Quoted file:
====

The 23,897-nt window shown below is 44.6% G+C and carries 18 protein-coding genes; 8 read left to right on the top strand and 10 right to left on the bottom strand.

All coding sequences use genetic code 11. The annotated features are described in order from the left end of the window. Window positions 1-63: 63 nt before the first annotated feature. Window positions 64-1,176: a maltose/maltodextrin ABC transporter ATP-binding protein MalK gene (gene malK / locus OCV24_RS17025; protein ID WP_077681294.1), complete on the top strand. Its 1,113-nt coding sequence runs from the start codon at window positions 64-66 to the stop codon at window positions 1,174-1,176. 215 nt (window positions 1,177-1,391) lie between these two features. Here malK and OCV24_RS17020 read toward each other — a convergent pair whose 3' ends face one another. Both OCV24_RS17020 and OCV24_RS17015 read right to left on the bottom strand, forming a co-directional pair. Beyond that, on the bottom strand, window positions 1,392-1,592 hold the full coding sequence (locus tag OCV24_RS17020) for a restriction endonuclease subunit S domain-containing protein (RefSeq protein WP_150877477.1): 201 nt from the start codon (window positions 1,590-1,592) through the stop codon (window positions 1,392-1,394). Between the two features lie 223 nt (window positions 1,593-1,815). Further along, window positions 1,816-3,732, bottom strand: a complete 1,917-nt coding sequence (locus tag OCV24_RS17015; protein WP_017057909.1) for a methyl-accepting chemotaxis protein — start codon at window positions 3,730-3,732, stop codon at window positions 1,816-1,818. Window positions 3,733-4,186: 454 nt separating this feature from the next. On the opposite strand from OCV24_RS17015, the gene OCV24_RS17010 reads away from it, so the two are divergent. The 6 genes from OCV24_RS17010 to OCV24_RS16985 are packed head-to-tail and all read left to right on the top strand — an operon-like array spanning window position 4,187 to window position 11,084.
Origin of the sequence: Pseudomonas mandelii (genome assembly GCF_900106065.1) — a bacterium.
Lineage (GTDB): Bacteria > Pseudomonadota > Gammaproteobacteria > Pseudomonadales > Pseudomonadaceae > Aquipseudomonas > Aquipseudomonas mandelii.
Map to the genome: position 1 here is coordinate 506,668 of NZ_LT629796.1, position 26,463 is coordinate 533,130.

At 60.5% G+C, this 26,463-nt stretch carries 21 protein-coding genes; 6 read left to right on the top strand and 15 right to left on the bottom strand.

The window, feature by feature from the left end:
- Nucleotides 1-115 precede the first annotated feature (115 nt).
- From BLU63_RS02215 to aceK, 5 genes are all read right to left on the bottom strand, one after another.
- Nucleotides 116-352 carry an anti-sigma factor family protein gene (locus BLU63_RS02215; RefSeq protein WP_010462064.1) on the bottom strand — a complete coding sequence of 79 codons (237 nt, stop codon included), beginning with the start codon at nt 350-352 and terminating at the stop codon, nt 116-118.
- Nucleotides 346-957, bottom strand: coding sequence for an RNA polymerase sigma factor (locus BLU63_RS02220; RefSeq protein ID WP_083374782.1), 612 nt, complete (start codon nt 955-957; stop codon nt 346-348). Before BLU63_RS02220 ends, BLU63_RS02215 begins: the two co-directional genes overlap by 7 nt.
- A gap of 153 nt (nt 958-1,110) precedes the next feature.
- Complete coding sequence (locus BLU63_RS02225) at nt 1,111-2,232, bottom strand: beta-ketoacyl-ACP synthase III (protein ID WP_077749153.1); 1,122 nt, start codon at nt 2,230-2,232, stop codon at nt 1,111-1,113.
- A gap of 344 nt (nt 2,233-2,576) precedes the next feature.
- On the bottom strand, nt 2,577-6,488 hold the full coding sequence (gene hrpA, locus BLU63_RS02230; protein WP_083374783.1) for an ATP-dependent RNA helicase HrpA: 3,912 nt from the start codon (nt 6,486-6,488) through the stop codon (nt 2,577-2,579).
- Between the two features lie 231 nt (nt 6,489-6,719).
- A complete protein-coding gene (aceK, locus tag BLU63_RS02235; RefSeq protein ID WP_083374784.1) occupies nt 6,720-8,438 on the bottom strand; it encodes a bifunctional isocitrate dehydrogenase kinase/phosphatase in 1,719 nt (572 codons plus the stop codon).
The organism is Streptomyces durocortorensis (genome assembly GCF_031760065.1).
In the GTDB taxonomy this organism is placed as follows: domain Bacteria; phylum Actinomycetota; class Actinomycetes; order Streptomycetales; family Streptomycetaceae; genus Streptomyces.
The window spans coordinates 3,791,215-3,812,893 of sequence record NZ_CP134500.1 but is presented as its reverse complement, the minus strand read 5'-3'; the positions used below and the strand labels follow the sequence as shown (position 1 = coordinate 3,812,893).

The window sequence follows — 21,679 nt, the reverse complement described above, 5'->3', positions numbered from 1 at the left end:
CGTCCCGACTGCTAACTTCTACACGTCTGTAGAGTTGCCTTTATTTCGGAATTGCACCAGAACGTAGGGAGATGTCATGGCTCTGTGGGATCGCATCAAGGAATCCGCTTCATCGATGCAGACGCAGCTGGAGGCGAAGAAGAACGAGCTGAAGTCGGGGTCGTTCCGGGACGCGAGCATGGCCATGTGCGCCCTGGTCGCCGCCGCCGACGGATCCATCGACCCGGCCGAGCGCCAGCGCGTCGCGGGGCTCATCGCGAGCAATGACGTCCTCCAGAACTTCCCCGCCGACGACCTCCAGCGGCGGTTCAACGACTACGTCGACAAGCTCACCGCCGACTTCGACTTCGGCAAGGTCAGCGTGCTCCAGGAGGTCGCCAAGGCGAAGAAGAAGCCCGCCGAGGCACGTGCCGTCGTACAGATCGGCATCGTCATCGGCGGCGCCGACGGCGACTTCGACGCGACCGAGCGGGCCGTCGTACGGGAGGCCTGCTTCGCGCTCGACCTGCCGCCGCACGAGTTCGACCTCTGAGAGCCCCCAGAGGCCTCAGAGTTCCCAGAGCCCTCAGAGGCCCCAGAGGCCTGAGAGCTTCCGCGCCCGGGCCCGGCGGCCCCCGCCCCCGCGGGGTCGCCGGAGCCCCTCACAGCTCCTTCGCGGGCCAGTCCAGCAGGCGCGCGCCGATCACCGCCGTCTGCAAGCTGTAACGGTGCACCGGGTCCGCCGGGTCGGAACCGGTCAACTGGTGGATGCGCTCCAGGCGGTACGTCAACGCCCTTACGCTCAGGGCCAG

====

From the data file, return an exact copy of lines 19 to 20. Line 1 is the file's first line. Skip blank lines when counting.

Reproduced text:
In the GTDB taxonomy this organism is placed as follows: domain Bacteria; phylum Actinomycetota; class Actinomycetes; order Streptomycetales; family Streptomycetaceae; genus Streptomyces.
The window spans coordinates 3,791,215-3,812,893 of sequence record NZ_CP134500.1 but is presented as its reverse complement, the minus strand read 5'-3'; the positions used below and the strand labels follow the sequence as shown (position 1 = coordinate 3,812,893).